It says a lot that the current President of Nigeria was elected by 15 million people in 2019 when Lagos state alone has a population of 14.8 million.
Voter turnout has been on a decline since Nigeria’s fourth republic. Starting at 69% in the 2003 general elections, it dropped to 57% in 2007, further to 54% in 2011, to 44% in 2015, and to an all-time low of 35% in 2019. In the 2019 general elections, out of a voting-age population of 106.4m, only 82 million Nigerians registered to vote, and only 28 million of those registered voters eventually voted.
This is not only the case in general elections but at bye-elections as well. For instance, one would have imagined that barely a month after the EndSARS protests last year, a politically charged Lagos would vote in their numbers at the Lagos East Senatorial District bye-elections. Interestingly, however, voter turnout at that election was only 9%. More recently, the voter turnout at the Aba South/Aba North Federal Constituency election was an abysmal 3.29%.
There are direct and indirect costs to Nigeria for this apathy, and they are heavy.
Every general election, the Independent National Electoral Commission (INEC) spends billions of Naira in preparation, logistics, and printing of electoral materials for all registered voters. They are, of course, obligated to anticipate an event where every single registered voter turns up on election day.
2015 General Elections: INEC budgeted ₦120 billion for 70 million registered voters, but only 29.4 million people voted. If the cost per capita was ₦1,714.28, that means ₦78.1 billion of Nigeria’s commonwealth was wasted at that election.
2019 General Elections: INEC budgeted about ₦189 billion for 82 million registered voters, but only 28 million people voted. If the cost per capita was ₦2304.82, then Nigeria wasted ₦124.4 billion.
There are indirect costs as well. According to a report by Nairametrics, since many organizations worked a half-day on the Friday preceding the postponed general elections of 2019, the economic losses for the nation were projected to exceed ₦500 billion.
While some people may consider this to be the unavoidable opportunity cost for preserving our rights to vote in a democracy, it is hard to argue that it is not a tragic waste when 65% of registered voters do not turn out to vote, as was seen in 2019.
The economic implications of voter apathy go even further. Elections build better institutions and improve governance, which in turn increases economic growth. However, questions of accountability come into play where a democratic government is elected by a sliver of the voting population. Does such a government feel responsible to the entire nation or to the segment of people who it considers vital to its election victory; the demographic we popularly refer to as stomach infrastructure voters?
While the secondary effect of voter apathy is arguable, it is incontrovertible that the country wastes money when people do not turn up to vote.
According to projections from an analysis of CIA World Fact Book data, over 120 million Nigerians will be of voting age by 2023. Certainly, INEC’s budget for the next general elections will increase substantially to match this. If we can ensure a substantial increase in voter turnout from the previous 28 million, perhaps we can then justify the huge sums of money that will certainly be appropriated by the National Assembly to INEC for the upcoming 2023 elections.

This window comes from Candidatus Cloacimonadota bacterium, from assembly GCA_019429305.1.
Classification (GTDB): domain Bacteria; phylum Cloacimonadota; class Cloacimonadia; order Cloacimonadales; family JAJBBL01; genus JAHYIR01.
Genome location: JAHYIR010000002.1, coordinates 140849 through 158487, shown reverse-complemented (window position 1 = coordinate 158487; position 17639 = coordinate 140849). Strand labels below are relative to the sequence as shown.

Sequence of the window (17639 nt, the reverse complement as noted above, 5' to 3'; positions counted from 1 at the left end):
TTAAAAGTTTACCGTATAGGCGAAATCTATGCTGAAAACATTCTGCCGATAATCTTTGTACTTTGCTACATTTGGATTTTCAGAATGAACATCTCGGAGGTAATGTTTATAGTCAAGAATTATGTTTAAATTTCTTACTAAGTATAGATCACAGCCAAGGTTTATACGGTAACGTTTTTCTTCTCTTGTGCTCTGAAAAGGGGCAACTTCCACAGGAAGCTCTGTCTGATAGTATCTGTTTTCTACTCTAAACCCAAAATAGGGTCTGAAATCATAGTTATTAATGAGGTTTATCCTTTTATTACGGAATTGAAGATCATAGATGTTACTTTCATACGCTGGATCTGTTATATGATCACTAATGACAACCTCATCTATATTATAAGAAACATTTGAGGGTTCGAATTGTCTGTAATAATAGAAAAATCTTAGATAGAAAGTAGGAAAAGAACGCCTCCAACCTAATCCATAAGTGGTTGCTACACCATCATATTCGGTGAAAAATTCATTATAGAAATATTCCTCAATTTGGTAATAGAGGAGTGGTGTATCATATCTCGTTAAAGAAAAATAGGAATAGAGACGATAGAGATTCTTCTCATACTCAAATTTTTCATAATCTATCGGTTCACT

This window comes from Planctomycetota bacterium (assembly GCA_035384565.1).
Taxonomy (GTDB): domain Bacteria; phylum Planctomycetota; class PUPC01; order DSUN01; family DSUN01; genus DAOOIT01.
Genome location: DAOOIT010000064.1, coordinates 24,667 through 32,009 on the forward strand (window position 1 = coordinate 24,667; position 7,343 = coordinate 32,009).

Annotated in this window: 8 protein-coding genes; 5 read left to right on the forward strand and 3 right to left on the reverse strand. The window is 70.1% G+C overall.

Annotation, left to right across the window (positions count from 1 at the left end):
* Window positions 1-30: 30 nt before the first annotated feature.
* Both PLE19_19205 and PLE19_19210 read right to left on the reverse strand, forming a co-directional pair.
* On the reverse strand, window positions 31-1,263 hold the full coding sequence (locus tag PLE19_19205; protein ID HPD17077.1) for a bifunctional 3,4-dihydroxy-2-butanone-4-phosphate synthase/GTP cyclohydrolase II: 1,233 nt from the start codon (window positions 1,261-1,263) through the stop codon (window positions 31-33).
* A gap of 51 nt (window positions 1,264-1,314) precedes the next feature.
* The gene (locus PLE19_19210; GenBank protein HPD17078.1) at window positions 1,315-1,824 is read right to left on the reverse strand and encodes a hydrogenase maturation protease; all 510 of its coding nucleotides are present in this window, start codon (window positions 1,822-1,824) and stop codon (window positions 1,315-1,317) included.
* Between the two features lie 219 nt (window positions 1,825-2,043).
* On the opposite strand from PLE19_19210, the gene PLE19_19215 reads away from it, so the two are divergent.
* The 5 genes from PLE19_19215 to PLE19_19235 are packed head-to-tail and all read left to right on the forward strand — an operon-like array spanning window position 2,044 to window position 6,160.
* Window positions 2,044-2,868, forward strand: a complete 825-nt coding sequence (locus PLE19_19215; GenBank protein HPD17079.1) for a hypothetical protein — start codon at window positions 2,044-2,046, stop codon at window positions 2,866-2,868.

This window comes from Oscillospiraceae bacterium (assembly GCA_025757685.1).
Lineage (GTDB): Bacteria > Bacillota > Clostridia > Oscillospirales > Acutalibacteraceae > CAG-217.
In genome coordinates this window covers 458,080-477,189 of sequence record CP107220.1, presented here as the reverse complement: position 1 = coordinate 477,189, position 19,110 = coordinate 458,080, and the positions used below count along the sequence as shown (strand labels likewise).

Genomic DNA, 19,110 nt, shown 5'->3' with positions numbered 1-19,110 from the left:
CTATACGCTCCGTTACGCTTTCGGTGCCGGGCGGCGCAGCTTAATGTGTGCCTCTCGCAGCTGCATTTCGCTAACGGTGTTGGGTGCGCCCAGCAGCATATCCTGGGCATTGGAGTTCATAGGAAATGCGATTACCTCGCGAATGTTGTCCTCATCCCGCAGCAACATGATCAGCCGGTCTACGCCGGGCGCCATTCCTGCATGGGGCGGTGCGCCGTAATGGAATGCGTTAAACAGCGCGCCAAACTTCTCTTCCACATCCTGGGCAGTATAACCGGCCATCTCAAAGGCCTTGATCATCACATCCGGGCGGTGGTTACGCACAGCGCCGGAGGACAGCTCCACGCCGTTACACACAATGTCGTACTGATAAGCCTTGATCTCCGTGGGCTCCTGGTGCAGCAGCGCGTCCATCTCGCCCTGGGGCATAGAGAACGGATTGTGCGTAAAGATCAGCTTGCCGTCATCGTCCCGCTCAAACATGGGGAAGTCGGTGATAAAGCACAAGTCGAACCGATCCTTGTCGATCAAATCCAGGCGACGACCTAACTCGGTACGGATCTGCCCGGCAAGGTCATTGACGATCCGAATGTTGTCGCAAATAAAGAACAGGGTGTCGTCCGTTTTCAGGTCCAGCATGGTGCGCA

This responsibility rests, not just on the government, but on individuals, private businesses, and faith-based institutions as well. The question is, ‘what are you going to do about it?’
The dangers posed to our democracy by the alarmingly high rate of voter apathy must be checked before it is too late, and the business community, civil society (CSOs) and faith-based organizations are critical to stemming the tide. Many businesses, churches and mosques have broad internal and external channels of communication which can optimize the dissemination of voter education programs and tools to increase voter participation. The business bloc benefits from good governance and is also greatly affected by bad governance. It is therefore essential and in its best interest to promote voter participation in a non-partisan manner, with an emphasis on participation over politics.
Additionally, we strongly advocate for the citizen’s 10-point agenda for electoral reform put forward by YIAGA Africa and other CSOs calling for measures to:
- Strengthen the financial independence of INEC
- Publication of polling unit level results by INEC
- Protecting voting rights of visually impaired and incapacitated voters
- Reducing cost of nomination of candidates
- Inclusion of women, youth and persons living with disability in politics
- Legal framework for electronic voting, result collation and transmission
- Stiffer sanctions for electoral offences
- Regulation of the conduct of security personnel on election duty
- Early voting for Nigerians on essential election duty
- Voting rights for Nigerians in diaspora
The electoral reform bill which captures some of the above measures, currently sits on the floor of a National Assembly that appears reluctant to pass the bill. As 2023 fast approaches, Nigerians must collectively pressurize the National Assembly to pass the electoral reform bills. These recommendations are not silver bullets, but they will certainly restore some desperately needed sanity to the electoral process and incentivize more Nigerians to vote.